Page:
“Summertime Sadness”


Recently, it has been rainy and thunder storming in Cincinnati, and it has been lovely. Despite the humidity that often comes after a summer thunderstorm, the break from the heat, and the expectations, is welcomed.

Today on PsychCentral.com, there was an article about “beating” summertime Seasonal Affective Disorder. We usually only hear about SAD in regards to winter time, long nights, cold temperatures, lack of sunlight, but it seems the reverse of SAD is also a thing. The article states,  the “intense light of summer may be just as disruptive as winter’s short days and long nights.” Is anyone else relieved to hear this?

It can be odd to tell people you experience “depressive-like” symptoms in the summertime. But for some people the lack of clothing, bathing suits, vacation, and just the general expectation of having a “fun” summer can be overwhelming enough to close the blinds and hide under your all seasons down comforter. In the article on Psych Central, you can find a few tips for beating the summers SAD’s, but here is my own list:


  1. Pay the money for a real grown-up bathing suit. No matter your body type, no one is comfortable in a bathing suit. I feel confident saying that. Just gaze around the beach or the pool and notice all the tugging and flipping and adjusting that women have to do in those things. This is why it makes sense to buy a bathing suit that you feel comfortable in. Downside, you probably won’t find this bathing suit at Target or Forever 21, or from an Instagram ad.  It’s time to move on. Find a higher end store that you can try on several different styles to find the one you feel the best in. Putting on a bathing suit doesn’t have to be torture.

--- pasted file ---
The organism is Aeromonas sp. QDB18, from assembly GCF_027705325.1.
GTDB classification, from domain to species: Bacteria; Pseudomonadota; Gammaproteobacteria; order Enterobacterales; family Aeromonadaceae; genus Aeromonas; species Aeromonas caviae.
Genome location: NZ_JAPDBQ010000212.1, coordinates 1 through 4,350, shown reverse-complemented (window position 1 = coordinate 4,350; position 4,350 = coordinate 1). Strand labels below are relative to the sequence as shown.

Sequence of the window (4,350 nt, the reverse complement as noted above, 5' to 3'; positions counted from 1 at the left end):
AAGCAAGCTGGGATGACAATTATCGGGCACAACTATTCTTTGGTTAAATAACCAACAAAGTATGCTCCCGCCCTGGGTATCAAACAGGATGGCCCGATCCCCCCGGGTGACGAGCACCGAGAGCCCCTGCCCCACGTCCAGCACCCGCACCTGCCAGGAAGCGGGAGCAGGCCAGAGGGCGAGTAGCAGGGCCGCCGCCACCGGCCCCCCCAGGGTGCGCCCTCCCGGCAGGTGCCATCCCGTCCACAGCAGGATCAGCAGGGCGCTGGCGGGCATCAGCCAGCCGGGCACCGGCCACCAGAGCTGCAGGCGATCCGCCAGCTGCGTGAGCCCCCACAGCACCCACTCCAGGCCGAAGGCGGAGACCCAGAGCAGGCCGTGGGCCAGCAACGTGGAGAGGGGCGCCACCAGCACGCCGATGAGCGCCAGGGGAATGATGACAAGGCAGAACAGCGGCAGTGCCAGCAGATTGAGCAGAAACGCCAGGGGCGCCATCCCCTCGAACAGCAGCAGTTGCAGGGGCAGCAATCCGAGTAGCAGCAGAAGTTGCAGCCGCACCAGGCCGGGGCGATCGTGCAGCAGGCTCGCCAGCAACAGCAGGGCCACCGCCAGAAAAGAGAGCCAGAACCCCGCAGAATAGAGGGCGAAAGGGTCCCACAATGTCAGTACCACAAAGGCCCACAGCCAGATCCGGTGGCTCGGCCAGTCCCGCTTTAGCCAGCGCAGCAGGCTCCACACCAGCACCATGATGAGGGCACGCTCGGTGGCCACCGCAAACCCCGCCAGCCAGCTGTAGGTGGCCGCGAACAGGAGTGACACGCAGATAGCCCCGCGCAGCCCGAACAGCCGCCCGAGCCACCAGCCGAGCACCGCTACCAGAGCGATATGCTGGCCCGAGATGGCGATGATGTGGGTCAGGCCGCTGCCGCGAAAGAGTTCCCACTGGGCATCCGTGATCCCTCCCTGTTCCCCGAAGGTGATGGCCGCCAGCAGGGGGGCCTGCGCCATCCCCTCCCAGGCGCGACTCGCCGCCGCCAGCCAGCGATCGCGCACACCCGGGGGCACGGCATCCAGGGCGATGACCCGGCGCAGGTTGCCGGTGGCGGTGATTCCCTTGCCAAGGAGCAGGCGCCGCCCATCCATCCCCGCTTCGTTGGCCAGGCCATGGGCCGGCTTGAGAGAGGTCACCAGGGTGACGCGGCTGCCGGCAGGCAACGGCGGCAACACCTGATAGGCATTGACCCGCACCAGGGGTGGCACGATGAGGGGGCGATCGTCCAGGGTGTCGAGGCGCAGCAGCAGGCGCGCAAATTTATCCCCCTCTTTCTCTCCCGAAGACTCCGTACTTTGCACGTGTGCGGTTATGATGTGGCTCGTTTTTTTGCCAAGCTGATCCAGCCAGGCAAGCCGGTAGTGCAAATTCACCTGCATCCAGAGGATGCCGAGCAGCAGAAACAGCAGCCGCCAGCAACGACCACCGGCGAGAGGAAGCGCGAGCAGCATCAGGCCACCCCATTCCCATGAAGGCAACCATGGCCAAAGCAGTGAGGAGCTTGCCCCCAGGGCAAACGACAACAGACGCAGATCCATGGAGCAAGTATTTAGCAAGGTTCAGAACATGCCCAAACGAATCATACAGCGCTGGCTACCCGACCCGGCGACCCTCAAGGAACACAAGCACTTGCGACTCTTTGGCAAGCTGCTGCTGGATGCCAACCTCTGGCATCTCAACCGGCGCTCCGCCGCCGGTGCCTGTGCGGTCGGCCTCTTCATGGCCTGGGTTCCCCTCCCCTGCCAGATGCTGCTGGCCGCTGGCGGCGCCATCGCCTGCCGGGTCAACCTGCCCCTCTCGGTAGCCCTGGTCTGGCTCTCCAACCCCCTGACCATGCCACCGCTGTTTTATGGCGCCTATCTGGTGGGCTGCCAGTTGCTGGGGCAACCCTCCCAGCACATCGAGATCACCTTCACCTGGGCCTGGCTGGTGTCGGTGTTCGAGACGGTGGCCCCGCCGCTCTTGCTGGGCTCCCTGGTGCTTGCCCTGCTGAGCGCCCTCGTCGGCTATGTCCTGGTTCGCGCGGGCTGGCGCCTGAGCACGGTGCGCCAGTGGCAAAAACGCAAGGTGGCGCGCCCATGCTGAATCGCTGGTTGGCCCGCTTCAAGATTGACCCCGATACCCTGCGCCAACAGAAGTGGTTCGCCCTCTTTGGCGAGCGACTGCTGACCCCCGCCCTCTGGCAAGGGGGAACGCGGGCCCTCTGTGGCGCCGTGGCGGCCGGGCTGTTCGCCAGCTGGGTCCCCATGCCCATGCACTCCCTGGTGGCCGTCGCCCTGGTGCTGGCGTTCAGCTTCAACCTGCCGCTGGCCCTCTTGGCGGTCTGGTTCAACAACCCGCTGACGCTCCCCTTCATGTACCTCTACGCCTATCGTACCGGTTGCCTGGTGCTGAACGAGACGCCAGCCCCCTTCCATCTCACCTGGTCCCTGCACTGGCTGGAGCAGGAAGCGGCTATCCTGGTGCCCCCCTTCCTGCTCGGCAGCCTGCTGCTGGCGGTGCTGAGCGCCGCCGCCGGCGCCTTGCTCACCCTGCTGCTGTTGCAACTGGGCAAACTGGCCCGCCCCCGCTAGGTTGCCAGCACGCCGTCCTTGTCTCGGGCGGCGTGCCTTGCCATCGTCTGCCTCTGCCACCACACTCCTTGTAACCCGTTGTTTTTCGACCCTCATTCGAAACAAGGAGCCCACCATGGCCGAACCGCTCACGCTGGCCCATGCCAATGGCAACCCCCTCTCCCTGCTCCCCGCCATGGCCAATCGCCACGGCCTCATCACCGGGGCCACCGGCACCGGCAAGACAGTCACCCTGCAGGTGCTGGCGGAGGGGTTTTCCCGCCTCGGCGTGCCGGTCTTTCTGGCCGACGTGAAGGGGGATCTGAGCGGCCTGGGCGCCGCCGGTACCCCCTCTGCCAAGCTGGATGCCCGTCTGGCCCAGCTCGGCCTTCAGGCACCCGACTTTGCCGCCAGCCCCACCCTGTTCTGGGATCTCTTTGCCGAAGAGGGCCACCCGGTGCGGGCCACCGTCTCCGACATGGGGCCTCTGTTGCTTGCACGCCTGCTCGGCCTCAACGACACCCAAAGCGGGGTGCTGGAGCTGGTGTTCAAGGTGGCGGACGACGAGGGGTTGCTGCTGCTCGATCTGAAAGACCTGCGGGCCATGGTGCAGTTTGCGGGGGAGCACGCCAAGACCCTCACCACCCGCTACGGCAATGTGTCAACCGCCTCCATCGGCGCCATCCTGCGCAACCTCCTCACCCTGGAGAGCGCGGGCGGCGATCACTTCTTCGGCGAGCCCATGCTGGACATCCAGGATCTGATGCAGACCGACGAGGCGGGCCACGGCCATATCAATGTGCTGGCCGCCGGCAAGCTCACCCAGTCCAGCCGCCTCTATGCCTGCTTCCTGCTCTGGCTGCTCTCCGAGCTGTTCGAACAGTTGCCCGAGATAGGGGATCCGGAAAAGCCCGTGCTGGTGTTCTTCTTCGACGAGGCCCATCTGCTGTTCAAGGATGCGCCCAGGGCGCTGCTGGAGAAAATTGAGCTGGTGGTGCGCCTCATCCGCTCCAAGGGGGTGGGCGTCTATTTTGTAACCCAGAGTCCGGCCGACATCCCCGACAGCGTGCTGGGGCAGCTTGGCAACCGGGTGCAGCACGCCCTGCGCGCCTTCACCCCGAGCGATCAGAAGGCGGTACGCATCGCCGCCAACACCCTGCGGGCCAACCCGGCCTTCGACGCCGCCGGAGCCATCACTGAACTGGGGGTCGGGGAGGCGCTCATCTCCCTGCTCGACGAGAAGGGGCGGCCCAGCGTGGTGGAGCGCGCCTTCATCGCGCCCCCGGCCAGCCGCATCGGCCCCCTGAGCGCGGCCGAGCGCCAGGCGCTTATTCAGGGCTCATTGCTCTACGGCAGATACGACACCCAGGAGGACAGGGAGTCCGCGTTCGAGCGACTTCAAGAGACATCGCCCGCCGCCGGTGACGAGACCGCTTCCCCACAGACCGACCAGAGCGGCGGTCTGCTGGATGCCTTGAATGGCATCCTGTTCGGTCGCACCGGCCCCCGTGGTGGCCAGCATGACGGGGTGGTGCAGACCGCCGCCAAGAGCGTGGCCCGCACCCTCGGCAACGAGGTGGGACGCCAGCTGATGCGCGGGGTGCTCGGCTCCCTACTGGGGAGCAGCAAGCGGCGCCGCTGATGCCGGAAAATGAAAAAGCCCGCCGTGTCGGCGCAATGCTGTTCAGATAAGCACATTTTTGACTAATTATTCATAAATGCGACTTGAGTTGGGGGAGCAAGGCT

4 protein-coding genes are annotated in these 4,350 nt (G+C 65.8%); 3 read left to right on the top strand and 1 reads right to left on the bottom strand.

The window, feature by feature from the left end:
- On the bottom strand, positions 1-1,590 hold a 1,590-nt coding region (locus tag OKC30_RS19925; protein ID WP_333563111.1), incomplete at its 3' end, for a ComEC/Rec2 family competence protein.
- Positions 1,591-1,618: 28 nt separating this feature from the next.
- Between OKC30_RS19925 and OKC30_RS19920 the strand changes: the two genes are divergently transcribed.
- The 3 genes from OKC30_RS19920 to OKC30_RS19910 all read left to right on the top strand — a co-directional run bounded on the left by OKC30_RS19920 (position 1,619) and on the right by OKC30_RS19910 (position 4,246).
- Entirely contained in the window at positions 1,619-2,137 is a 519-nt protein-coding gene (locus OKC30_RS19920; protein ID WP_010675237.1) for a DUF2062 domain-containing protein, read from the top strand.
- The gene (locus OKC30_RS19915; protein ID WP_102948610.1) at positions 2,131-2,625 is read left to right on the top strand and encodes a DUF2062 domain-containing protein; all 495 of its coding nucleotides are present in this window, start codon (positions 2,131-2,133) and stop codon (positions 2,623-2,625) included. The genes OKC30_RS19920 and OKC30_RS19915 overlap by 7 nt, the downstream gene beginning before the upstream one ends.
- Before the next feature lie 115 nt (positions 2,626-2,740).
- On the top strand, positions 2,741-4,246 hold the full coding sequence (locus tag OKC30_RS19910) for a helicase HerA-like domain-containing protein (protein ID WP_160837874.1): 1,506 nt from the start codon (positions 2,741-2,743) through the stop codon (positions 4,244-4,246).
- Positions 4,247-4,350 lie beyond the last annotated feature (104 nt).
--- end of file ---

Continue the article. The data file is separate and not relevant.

2.Vacation time. For many people in many different professions, vacation time is not a relaxing time. It is just a reminder that they will have more work to do once they come back to the office. This is why so many people don’t even take all the vacation time they are allotted. If it makes you feel better, break up your vacation time by taking one, two or three days here or there rather than an entire week off. This way, you can recharge without feeling overwhelmed or guilty. But when you do take that week off, remember, the world still turns and people still get work done even when you aren’t there.


3. Expectations. There are a lot of expectations in the summertime to make the best of the warm weather and nice days. Just delete this expectation right off the bat. Do the best with what you have where you are.


Happy Summer 🙂



PsychCentral, “Bummer in the Summer: How to Deal with Summertime Seasonal Affective Disorder” by Tracy Shawn, https://psychcentral.com/blog/bummer-in-the-summer-how-to-deal-with-summertime-seasonal-affective-disorder/




Published by annkendig

I am a mental health and addiction therapist in Cincinnati Ohio. Happy exploring and may all beings be well.

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